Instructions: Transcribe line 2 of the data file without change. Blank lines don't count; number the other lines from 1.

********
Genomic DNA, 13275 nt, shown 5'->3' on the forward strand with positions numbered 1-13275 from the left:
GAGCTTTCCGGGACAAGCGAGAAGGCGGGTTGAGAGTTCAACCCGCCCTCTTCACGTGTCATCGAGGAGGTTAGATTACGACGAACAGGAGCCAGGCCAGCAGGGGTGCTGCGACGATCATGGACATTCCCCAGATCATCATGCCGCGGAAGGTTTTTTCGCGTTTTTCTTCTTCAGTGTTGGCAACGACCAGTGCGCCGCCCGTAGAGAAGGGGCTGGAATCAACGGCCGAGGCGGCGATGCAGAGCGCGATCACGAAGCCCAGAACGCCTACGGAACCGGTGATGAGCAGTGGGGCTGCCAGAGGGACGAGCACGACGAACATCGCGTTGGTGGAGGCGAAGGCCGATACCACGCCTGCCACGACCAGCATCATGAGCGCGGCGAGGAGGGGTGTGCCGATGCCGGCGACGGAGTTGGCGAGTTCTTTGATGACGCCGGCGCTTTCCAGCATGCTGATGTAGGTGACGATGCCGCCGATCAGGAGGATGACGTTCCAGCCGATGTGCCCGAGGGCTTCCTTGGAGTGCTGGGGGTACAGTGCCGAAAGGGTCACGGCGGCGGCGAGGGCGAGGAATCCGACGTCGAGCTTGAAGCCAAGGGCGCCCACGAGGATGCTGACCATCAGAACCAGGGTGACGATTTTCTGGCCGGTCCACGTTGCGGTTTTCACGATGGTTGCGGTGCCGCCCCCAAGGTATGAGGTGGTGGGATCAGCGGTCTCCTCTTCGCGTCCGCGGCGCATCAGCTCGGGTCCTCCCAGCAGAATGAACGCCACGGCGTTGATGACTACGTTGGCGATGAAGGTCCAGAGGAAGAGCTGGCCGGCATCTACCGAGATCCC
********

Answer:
GAGCTTTCCGGGACAAGCGAGAAGGCGGGTTGAGAGTTCAACCCGCCCTCTTCACGTGTCATCGAGGAGGTTAGATTACGACGAACAGGAGCCAGGCCAGCAGGGGTGCTGCGACGATCATGGACATTCCCCAGATCATCATGCCGCGGAAGGTTTTTTCGCGTTTTTCTTCTTCAGTGTTGGCAACGACCAGTGCGCCGCCCGTAGAGAAGGGGCTGGAATCAACGGCCGAGGCGGCGATGCAGAGCGCGATCACGAAGCCCAGAACGCCTACGGAACCGGTGATGAGCAGTGGGGCTGCCAGAGGGACGAGCACGACGAACATCGCGTTGGTGGAGGCGAAGGCCGATACCACGCCTGCCACGACCAGCATCATGAGCGCGGCGAGGAGGGGTGTGCCGATGCCGGCGACGGAGTTGGCGAGTTCTTTGATGACGCCGGCGCTTTCCAGCATGCTGATGTAGGTGACGATGCCGCCGATCAGGAGGATGACGTTCCAGCCGATGTGCCCGAGGGCTTCCTTGGAGTGCTGGGGGTACAGTGCCGAAAGGGTCACGGCGGCGGCGAGGGCGAGGAATCCGACGTCGAGCTTGAAGCCAAGGGCGCCCACGAGGATGCTGACCATCAGAACCAGGGTGACGATTTTCTGGCCGGTCCACGTTGCGGTTTTCACGATGGTTGCGGTGCCGCCCCCAAGGTATGAGGTGGTGGGATCAGCGGTCTCCTCTTCGCGTCCGCGGCGCATCAGCTCGGGTCCTCCCAGCAGAATGAACGCCACGGCGTTGATGACTACGTTGGCGATGAAGGTCCAGAGGAAGAGCTGGCCGGCATCTACCGAGATCCC